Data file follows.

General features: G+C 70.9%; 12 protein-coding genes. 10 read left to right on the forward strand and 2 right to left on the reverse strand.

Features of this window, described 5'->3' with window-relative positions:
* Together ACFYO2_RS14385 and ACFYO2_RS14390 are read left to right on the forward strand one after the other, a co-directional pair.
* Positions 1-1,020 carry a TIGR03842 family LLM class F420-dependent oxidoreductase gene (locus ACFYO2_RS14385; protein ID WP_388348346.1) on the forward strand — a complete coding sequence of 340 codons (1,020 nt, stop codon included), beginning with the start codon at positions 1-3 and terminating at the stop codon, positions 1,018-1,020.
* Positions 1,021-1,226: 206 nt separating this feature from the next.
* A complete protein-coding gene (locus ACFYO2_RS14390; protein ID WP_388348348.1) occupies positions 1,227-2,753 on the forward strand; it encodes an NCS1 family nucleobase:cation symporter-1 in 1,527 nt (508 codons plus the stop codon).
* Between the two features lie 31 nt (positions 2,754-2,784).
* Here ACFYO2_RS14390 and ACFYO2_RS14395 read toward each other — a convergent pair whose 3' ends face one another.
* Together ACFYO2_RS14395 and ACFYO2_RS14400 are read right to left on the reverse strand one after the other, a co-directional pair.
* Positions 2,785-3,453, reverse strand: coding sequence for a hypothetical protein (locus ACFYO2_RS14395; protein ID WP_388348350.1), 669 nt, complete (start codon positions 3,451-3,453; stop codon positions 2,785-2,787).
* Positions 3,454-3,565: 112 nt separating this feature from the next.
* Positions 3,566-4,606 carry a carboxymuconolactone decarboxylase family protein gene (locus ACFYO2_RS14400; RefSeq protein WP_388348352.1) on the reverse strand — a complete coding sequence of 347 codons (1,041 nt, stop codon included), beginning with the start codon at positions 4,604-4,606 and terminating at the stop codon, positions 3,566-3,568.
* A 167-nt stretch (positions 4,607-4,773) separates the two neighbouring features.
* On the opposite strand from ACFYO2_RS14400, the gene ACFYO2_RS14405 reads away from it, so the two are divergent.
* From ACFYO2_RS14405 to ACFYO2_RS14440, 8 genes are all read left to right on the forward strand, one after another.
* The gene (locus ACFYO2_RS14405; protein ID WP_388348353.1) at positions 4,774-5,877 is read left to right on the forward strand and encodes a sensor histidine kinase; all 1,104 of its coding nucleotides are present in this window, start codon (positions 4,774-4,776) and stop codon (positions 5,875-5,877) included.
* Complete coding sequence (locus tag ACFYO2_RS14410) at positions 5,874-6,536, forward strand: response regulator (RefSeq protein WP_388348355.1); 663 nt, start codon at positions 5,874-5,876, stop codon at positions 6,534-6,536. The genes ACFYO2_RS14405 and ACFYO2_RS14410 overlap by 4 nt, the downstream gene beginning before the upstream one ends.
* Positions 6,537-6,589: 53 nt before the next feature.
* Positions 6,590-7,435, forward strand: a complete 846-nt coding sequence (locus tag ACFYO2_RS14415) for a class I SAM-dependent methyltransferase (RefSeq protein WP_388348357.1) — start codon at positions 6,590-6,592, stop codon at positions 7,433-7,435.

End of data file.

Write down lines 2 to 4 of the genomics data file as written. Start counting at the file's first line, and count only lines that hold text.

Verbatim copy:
Features of this window, described 5'->3' with window-relative positions:
* Together ACFYO2_RS14385 and ACFYO2_RS14390 are read left to right on the forward strand one after the other, a co-directional pair.
* Positions 1-1,020 carry a TIGR03842 family LLM class F420-dependent oxidoreductase gene (locus ACFYO2_RS14385; protein ID WP_388348346.1) on the forward strand — a complete coding sequence of 340 codons (1,020 nt, stop codon included), beginning with the start codon at positions 1-3 and terminating at the stop codon, positions 1,018-1,020.